In an article on Billboard.com, Janet is quoted talking about her new album and the collaborative effort that 20 Y.O. has between Jimmy Jam, Terry Lewis and Jermaine Dupri.
Janet Ready To Dance Again On New Album
September 01, 2006, 10:45 AM ET
Janine Coveney and Gail Mitchell, L.A.
Janet Jackson conceived her new album, “20 Y.O.,” as a celebration of the joyful liberation and history-making musical style of her 1986 breakthrough album, “Control.” That musical declaration of independence launched a string of hits, an indelible production sound and an enduring image cemented by groundbreaking video choreography and imagery that pop vocalists still emulate.
For the new album, Jackson reunited with producers Jimmy Jam & Terry Lewis and was joined by her boyfriend, Jermaine Dupri, to craft a musical reflection of who she is today and how the artistic promise of “Control” has been fulfilled some two decades later.
“This album takes me to a place where I haven’t been in a while: R&B and dance,” Jackson tells Billboard. “I give that credit to Jermaine. I like to say he brought the country to the album, while he says he brought the ghetto [laughs].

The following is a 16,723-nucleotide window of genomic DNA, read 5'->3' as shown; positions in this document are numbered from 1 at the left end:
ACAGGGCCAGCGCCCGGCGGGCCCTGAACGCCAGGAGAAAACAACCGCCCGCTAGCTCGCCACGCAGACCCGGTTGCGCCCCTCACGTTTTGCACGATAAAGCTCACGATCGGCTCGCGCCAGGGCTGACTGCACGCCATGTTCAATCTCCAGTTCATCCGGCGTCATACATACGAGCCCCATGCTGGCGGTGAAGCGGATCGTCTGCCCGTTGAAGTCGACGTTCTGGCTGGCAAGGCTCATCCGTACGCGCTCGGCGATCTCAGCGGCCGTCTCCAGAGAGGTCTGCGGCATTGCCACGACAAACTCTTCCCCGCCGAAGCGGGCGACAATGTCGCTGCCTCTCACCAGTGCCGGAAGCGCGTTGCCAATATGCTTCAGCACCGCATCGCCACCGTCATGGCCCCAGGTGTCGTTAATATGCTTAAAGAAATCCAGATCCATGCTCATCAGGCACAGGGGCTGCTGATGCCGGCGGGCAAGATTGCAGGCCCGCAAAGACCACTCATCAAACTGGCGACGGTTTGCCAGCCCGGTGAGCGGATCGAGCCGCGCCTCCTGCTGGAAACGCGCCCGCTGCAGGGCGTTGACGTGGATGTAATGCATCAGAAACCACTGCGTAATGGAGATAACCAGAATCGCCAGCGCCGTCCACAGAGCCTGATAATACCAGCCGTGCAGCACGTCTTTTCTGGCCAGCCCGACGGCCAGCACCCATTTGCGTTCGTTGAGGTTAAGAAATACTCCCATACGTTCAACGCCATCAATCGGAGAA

“But the dance element was the one thing I was adamant about having,” she continues. “The album also features samples from music that inspired me 20, 25 years ago. There are also some midtempo songs and some of what everyone calls my ‘baby-making songs.’ Basically, the album is everything that’s always been a part of me, but with freshness to it.”
In addition to lead single “Call on Me” featuring Nelly, the album also features “Show Me,” which Jam calls a “happy record,” “With You,” which Dupri calls a bona fide smash, “So Excited,” a sexy fantasy called “My Body” and “Get It Out Me.”
“It was really a collaborative effort, and that’s what made it so nice,” Jackson says. “Jermaine would run into the studio and talk about the songs Jimmy and Terry had done on someone’s album. Then Jimmy would start playing the song, and Jermaine would say, ‘You know what? Let’s do something kind of along those lines as a base.’ He understood them, he understood me and vice versa.”